(Closed) Negative blood type pregnancy

posted 3 years ago in Pregnancy
Post # 16
Member
3028 posts
Sugar bee
  • Wedding: September 2008

Mrs.potatohead :  On the other hand, I’m A- (and we don’t know DH’s blood type or the future baby’s blood type because my stupid insurance wouldn’t pay for him to get tested and the one time he gave blood in high school he fainted) and I got my rhogam shot in the “hip” (basically the butt). It wasn’t a problem at all. So if they ask, request the hip! 

Also, I just remembered that they check to see if you have the antibodies before they administer the rhogam shot, so you’ll know for sure either way. From what I understand, there are many treatment options available for fetuses with Rh sensitized mothers these days, so in the extremely unlikely event that you end up Rh sensitized, you’ll be referred to a specialist who will help both of you out. 

Post # 17
Member
884 posts
Busy bee
  • Wedding: September 2012

Itsnotme :  I have A- blood and had a baby 6 months ago. I had bleeds/spotting throughout my pregnancy, each time I had one I had to call maternity assessment who would have me come in. Blood was taken, baby was monitored etc and then I would have to come back the next day for an anti D injection. I also had one after the birth as they test blood from the umbilical cord to test the baby’s blood, in my case she was positive. I was advised that things can be riskier with further pregnancies as my body will have produced antibodies due to my bleeds (my blood mixing with the baby’s and her being positive), they also said that they keep a closer eye on you in this instance. 

Post # 18
Member
1277 posts
Bumble bee

I’m RH- and my husband is RH+. We have four children who are all RH+ so I had the RhoGam injection at 28 weeks and after delivery for each pregnancy. I also had an early miscarriage (at 5 weeks) and my OB/Gyn gave me the RhoGam injection. I was surprised that I’d even need it that early on but I guess she wanted to be safe.

Post # 19
Member
1034 posts
Bumble bee
  • Wedding: May 2013

I’m O- and Darling Husband is O+. I had a miscarriage in 2014 and ended up hemorrhaging, and I had my son in 2015 after a placental abruption, both of which required emergency surgery. As long as you follow the Rhogam schedule your doctor gives you, you’re fine. My son ended up being O- like me, but I don’t know what the blood type of my lost baby was and my son and I are both perfectly healthy. It’s one of those things where I thank God for modern medicine.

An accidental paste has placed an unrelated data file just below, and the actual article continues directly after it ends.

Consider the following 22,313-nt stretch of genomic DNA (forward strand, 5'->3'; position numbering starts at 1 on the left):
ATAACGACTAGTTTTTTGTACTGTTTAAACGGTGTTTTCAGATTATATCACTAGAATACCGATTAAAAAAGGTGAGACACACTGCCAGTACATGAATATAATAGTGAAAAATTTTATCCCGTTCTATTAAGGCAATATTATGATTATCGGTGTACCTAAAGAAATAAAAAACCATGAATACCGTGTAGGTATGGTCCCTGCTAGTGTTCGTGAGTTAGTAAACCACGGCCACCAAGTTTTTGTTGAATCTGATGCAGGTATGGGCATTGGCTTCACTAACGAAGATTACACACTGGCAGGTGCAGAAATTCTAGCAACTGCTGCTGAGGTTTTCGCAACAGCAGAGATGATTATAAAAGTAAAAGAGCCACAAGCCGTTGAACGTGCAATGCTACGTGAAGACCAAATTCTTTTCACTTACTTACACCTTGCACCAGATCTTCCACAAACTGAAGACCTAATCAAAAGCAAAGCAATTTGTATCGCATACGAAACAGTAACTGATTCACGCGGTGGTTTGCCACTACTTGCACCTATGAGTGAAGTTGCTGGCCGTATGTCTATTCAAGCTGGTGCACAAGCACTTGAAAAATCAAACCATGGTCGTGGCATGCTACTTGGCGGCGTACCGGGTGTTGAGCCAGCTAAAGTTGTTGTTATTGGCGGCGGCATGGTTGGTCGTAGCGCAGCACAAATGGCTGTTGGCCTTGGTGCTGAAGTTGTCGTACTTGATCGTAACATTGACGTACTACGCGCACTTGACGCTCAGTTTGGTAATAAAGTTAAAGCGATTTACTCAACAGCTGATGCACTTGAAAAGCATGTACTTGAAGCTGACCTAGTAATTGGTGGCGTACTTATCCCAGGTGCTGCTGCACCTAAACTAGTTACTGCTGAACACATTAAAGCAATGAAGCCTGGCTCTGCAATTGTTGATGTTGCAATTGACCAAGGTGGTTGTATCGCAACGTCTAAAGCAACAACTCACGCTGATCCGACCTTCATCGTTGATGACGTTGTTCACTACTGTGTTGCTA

Post # 20
Member
356 posts
Helper bee
  • Wedding: April 2015

I am also Rh negative (O- blood type) and my husband is Rh positive. They just gave me the injection at 28 weeks and I had no issues. This was my first pregnancy. My doctor explained that the shot is to prevent complications in future pregnancies, not necessarily the first. I can’t remember the reasoning. 

Post # 21
Member
3823 posts
Honey bee
  • Wedding: August 2013

Itsnotme :  I gave birth to one baby and had 2 miscarriages. I’m also A- blood type. 

You will get one rhogam shot at 28 weeks and one right after childbirth. I mentioned my miscarriages because I also had to get the shot after each miscarriage. I didn’t feel any side effects or anything and my daughter ended up being born with an O- bloodtype, something that we didn’t know until well after her birth.  It’s just a preventative measure to keep you and baby safe. 

Post # 22
Member
649 posts
Busy bee
  • Wedding: August 2015

It’s only a concern if your husband is Rh positive, and in that case you need a couple of Rhogam shots. One around 28 weeks (or earlier if there’s any bleed), and one after the baby is born. A lot of doctors don’t even ask about the father’s blood type, they just give the shots as a precaution if you’re Rh negative. It’s to protect future babies – if your child is Rh positive but you’re not, without Rhogam there’s a chance of developing antibodies to the positive blood type that can attack the next baby.

Post # 23
Member
2523 posts
Sugar bee
  • Wedding: July 2014

I’m O-, and just TTC for the first time now.  Like with many things, it really isn’t a huge deal anymore, as they have easy ways of treating potential problems that can arrise.  It is only a problem if your baby is positive blood (if your husband is also negative you’ll never have a problem, and if he is positive there is a 50/50 chance), and the shot is only necessary after 2 exposures to positive blood.  It is never an issue for your first child, and only an issue for your second if BOTH kids are negative blood.    

Post # 24
Member
1492 posts
Bumble bee
  • Wedding: January 2012

If you can find out your husbands blood type it will make things easier. It’s not a big deal THESE days thanks to a shot called rhogam… Which is best administered in the ass… Just FYI. ;). Just make sure you get it if you have any bleeding and routinely at 28w. Then again after the birth if baby is rh+. 

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